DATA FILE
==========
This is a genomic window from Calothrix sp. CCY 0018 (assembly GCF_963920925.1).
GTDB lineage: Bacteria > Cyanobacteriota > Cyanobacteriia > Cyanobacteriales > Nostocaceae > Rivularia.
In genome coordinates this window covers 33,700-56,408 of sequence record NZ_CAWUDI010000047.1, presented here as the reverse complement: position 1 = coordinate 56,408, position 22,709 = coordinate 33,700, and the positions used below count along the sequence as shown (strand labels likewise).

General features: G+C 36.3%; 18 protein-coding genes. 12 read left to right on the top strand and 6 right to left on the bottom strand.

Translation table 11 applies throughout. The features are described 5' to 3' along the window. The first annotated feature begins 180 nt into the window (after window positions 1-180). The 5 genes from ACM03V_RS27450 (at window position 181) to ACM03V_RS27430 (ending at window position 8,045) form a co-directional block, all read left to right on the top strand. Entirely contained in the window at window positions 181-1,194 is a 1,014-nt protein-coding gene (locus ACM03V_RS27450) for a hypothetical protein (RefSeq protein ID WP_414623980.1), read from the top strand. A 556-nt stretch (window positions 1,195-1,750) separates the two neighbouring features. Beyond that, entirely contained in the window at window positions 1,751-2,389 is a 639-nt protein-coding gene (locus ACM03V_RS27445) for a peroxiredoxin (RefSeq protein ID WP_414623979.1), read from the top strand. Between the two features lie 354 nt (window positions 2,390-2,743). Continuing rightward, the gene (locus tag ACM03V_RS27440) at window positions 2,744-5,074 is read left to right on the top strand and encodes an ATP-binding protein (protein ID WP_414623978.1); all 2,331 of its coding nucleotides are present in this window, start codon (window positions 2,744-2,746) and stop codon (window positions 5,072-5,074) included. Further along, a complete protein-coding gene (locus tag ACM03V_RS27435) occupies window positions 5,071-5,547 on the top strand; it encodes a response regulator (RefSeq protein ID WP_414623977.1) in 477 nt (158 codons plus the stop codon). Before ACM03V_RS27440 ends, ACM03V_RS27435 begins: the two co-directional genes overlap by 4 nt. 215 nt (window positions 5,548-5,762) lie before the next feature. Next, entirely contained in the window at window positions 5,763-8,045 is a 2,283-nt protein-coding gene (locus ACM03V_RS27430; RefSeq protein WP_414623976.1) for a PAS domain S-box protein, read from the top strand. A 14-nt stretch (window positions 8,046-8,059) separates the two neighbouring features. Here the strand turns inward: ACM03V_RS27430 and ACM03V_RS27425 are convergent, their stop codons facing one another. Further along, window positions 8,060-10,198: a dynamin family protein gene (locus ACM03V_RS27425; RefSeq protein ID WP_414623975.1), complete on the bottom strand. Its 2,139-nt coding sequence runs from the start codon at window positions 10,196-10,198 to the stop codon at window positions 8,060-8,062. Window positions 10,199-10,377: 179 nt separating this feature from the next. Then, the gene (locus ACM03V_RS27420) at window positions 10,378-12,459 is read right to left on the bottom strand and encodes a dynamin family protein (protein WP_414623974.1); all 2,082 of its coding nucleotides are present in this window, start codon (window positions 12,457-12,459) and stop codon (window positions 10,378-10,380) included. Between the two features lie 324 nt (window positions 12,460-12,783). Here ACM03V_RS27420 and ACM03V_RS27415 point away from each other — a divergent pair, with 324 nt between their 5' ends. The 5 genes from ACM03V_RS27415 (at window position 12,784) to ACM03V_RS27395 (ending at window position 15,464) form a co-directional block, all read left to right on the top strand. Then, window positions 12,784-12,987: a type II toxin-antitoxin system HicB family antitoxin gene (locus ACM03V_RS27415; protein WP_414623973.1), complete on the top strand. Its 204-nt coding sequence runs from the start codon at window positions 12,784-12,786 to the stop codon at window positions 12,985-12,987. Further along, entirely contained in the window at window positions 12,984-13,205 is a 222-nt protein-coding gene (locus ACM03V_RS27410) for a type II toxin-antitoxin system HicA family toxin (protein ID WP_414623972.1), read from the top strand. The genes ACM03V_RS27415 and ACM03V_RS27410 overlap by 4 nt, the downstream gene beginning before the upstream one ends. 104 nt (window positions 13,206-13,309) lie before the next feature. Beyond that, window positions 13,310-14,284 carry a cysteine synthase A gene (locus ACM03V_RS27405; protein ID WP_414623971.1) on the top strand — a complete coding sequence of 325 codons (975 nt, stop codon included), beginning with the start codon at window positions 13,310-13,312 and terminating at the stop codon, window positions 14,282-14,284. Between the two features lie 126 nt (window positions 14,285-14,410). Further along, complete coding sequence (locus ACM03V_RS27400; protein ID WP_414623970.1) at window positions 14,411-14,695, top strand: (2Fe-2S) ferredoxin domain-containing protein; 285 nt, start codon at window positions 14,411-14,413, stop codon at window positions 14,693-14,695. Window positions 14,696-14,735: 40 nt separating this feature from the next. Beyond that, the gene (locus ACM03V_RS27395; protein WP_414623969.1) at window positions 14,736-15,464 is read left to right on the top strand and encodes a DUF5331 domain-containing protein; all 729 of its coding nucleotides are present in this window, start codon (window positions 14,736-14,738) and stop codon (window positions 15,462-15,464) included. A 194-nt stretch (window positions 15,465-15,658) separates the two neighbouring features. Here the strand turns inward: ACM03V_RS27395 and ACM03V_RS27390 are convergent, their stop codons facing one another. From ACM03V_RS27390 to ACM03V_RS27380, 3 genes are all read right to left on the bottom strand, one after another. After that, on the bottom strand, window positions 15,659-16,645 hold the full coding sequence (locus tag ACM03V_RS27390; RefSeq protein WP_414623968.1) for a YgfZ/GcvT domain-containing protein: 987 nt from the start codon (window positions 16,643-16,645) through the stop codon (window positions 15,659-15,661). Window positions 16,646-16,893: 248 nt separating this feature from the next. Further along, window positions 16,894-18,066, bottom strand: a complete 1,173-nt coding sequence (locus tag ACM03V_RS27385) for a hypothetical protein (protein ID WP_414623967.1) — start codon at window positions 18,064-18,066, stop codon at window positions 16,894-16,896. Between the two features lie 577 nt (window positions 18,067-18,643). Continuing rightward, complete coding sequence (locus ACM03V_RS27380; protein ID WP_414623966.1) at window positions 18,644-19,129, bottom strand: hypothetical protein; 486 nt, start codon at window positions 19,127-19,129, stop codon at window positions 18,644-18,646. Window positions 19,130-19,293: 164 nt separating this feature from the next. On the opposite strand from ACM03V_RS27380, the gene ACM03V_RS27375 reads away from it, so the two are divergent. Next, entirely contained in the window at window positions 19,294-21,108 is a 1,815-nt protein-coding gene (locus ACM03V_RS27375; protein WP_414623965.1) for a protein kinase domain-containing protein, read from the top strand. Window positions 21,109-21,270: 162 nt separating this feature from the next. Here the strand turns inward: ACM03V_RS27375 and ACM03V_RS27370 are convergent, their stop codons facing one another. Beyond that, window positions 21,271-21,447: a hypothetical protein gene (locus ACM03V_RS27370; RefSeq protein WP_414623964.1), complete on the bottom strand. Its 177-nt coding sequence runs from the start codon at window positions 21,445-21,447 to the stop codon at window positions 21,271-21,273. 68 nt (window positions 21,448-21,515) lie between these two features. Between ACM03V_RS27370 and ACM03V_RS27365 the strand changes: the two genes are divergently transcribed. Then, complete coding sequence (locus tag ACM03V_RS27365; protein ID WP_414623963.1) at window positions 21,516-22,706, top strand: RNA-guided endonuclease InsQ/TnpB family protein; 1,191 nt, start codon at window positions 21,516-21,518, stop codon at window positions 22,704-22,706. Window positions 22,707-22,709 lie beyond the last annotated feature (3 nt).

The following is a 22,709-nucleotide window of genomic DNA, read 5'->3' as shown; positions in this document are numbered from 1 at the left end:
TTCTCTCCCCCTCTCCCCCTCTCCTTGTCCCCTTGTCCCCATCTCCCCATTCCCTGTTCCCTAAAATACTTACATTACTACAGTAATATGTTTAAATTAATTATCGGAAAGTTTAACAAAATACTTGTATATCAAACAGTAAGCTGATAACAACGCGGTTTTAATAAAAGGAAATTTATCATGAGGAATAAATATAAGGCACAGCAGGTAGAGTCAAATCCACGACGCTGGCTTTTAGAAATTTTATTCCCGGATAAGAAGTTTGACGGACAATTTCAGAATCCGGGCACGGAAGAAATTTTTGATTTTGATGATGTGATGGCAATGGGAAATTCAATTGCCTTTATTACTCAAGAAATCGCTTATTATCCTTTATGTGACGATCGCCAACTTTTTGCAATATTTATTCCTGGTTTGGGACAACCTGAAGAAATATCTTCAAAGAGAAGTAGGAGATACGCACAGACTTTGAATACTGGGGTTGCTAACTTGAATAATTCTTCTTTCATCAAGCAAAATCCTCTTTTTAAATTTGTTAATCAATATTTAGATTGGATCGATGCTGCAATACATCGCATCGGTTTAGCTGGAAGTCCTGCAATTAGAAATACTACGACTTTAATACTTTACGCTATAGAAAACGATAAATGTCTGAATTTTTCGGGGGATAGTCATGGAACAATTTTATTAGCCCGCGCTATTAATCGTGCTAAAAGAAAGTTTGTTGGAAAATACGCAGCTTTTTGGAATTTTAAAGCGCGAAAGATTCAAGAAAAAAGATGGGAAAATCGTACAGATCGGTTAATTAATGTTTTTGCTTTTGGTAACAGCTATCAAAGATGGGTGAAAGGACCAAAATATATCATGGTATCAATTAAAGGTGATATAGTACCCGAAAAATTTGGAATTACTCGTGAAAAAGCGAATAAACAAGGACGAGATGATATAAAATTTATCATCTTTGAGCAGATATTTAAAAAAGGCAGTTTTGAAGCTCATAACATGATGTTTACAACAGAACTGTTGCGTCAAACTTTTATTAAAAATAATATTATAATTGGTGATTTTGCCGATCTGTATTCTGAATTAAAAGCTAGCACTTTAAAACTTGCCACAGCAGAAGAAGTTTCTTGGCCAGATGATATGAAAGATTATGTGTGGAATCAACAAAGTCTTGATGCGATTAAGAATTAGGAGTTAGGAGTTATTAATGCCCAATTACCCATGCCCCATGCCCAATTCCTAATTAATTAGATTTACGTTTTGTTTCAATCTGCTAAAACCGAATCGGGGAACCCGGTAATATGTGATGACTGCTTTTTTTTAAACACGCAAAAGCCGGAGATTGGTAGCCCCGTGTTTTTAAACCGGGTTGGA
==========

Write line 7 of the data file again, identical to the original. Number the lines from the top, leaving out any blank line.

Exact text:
TTCTCTCCCCCTCTCCCCCTCTCCTTGTCCCCTTGTCCCCATCTCCCCATTCCCTGTTCCCTAAAATACTTACATTACTACAGTAATATGTTTAAATTAATTATCGGAAAGTTTAACAAAATACTTGTATATCAAACAGTAAGCTGATAACAACGCGGTTTTAATAAAAGGAAATTTATCATGAGGAATAAATATAAGGCACAGCAGGTAGAGTCAAATCCACGACGCTGGCTTTTAGAAATTTTATTCCCGGATAAGAAGTTTGACGGACAATTTCAGAATCCGGGCACGGAAGAAATTTTTGATTTTGATGATGTGATGGCAATGGGAAATTCAATTGCCTTTATTACTCAAGAAATCGCTTATTATCCTTTATGTGACGATCGCCAACTTTTTGCAATATTTATTCCTGGTTTGGGACAACCTGAAGAAATATCTTCAAAGAGAAGTAGGAGATACGCACAGACTTTGAATACTGGGGTTGCTAACTTGAATAATTCTTCTTTCATCAAGCAAAATCCTCTTTTTAAATTTGTTAATCAATATTTAGATTGGATCGATGCTGCAATACATCGCATCGGTTTAGCTGGAAGTCCTGCAATTAGAAATACTACGACTTTAATACTTTACGCTATAGAAAACGATAAATGTCTGAATTTTTCGGGGGATAGTCATGGAACAATTTTATTAGCCCGCGCTATTAATCGTGCTAAAAGAAAGTTTGTTGGAAAATACGCAGCTTTTTGGAATTTTAAAGCGCGAAAGATTCAAGAAAAAAGATGGGAAAATCGTACAGATCGGTTAATTAATGTTTTTGCTTTTGGTAACAGCTATCAAAGATGGGTGAAAGGACCAAAATATATCATGGTATCAATTAAAGGTGATATAGTACCCGAAAAATTTGGAATTACTCGTGAAAAAGCGAATAAACAAGGACGAGATGATATAAAATTTATCATCTTTGAGCAGATATTTAAAAAAGGCAGTTTTGAAGCTCATAACATGATGTTTACAACAGAACTGTTGCGTCAAACTTTTATTAAAAATAATATTATAATTGGTGATTTTGCCGATCTGTATTCTGAATTAAAAGCTAGCACTTTAAAACTTGCCACAGCAGAAGAAGTTTCTTGGCCAGATGATATGAAAGATTATGTGTGGAATCAACAAAGTCTTGATGCGATTAAGAATTAGGAGTTAGGAGTTATTAATGCCCAATTACCCATGCCCCATGCCCAATTCCTAATTAATTAGATTTACGTTTTGTTTCAATCTGCTAAAACCGAATCGGGGAACCCGGTAATATGTGATGACTGCTTTTTTTTAAACACGCAAAAGCCGGAGATTGGTAGCCCCGTGTTTTTAAACCGGGTTGGA